If money was no object, designing an award-winning building would be easy. But the first-place winner in the Metal Buildings category of the third-annual metalmag Architectural Awards, the Delta Fence Industrial Building in Brentwood, Calif., demonstrates a creative design doesn’t have to break the budget.
“To keep costs down, we wanted a simple rectangle, stock finishes, an out-of-the-part-box aesthetic and a pre-engineered building. The design had to be flexible, simple and affordable but creative,” explains Keeth Lichtenberger, principal design architect with SDG Architecture + Engineering, Brentwood. “It’s a box, but we hope it’s a visually interesting box.”
The building is a pre-engineered and -manufactured steel, flex-use building that houses Delta Fence Co. Inc. offices and warehouse space. “The architects chose the most ubiquitous of metal-building types—the factory/warehouse—and made it sing. With a few simple moves that added layers of meaning, texture and color, the simple box is carved away to express the structural mechanics of the building and indicate the ‘people part’ of the structure,” says Peter David Greaves, AIA, LEED AP, principal of Seattle-based design firm Weber Thompson and a member of the metalmag Architectural Awards jury.
“This project makes an elegant, minimalist statement out of simple metal shapes,” Greaves adds. “The yellow structural elements stand out against the gray siding, roof fragments are left to form overhead weather protection, and the opaque garage doors in the bulk of the building are replaced with a glass and aluminum storefront. The shift in the purpose of this part of the building is highlighted with a simple blank panel and yellow canopy.”
The use of stock materials, simple shapes and metal also was preeminently practical. The storefront/office windows have a horizontal, deep-ribbed metal panel placed at the same height as the roll-up doors so at any time, the owner can swap roll-up doors for storefronts or vice versa. The building was designed so it easily can be subdivided for sale or lease at a future date.
Striking design elements, like the large roof overhangs and canopy, serve a dual purpose: They articulate the interior-design program variation between the storefront/office and the warehouse portions of the complex , as well asmanage heat gain in summer months.
Lichtenberger says the decision to choose metal was a practical one. The pre-engineered pieces, which Lichtenberger compares to tinker toys, assemble quickly regardless of weather. In addition, the affordability, fire resistance and long life of the material made it a logical choice for the project.
According to Wayne Bogart, president of Stockton, Calif.-based TMW & Associates, the project’s general contractor, the building went from slab to move-in in 150 days. Approximately five weeks were spent on-site for the actual erection of the building.
Beyond basic practical matters, using metal had environmental and design implications. “The metal in this design is recyclable,” Lichtenberger points out. “The use of metal illustrates, from the foundations to the parapets, how the structure is put together. You can see how the canopies relate to the horizontal structural framing elements and how the warehouse section relates to the public sections.”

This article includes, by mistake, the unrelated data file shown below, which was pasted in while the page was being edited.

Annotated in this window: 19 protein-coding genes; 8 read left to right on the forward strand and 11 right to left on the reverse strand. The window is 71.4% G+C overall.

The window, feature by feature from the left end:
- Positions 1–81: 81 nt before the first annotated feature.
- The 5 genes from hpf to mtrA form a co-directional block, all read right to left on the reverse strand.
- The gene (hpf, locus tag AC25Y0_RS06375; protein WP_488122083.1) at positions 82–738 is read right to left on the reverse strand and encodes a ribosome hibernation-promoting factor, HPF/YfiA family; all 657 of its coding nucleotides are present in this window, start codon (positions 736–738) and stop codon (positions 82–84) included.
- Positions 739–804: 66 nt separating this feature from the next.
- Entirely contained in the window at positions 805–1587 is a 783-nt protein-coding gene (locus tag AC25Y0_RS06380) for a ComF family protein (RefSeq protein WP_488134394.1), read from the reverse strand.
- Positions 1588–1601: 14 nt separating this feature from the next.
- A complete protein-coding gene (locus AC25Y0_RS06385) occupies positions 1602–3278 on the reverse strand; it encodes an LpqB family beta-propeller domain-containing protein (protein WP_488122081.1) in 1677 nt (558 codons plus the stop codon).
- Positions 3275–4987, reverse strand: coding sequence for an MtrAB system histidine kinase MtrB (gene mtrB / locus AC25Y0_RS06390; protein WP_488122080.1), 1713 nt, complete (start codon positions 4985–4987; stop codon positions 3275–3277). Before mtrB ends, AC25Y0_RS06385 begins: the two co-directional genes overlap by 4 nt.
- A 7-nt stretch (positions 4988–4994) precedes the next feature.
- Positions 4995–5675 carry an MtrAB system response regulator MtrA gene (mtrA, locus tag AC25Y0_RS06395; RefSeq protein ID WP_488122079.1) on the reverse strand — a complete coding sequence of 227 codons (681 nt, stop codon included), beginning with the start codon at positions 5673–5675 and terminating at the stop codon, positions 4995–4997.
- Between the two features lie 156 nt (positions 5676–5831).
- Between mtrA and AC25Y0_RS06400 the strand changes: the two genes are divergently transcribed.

Metal also appealed to Lichtenberger’s modernist inclinations. “I’m a die-hard modernist,” he admits. “But the design is only as good as the client allows. Luckily, the interest in green architecture—allowing an expression of how the building is made—is in fashion. That is a good thing for modernists like me. And the client was really receptive and fun to work with.”
Look and Feel
Choosing from a palette of mostly stock materials and finishes could have made this industrial complex fairly predictable. But Lichtenberger chose from a wide range of metal components and products.
The roof has a Kynar finish in polar white. Vertical and horizontal metal siding panels also are in a Kynar finish and use the colors frazee intercoastal, rubber duck high gloss and tundra. Horizontal deep-shadow ribbing used above the storefront windows marks where future roll-up doors can go and contrasts with the lighter-shadowed vertical siding used elsewhere. Lichtenberger also specified aluminum storefront glazing, steel roll-up doors and custom solar-shading canopies.
“Integrating the steel building with concrete, the horizontal elements, like the canopy and metal from other manufacturers, makes it a bit more challenging but also makes it a much more interesting building,” Bogart says. “The architect had a good feel for how to add architectural elements onto a steel building to give it a unique look.”
Exterior plastered sections bookend the entry to articulate between the public and warehouse sections. “We made these as thin as we could to create a knife-edge sculptural element in keeping with the predominant use of metal,” Lichtenberger explains.
“The warehouse portion is relatively straightforward, but we celebrated the public space with a large canopy that shelters the glass from the summer sun and also reflects the business of the owner—a fence company,” Lichtenberger says. “The diagonal bracing on the porch element was designed to mirror steel fence posts. Originally, I wanted to have chain link on the porch element, but as it evolved, the owner decided he liked the framework without the chain link.”
“This is a very tectonic representation of how a building goes together,” Greaves says. “It is an honest and straightforward approach to industrial architecture, but it is handled in a very elegant way. The proportion and details will look good for a very long time.”
Lisa Anderson Mann writes about architecture and metal construction from Petaluma, Calif.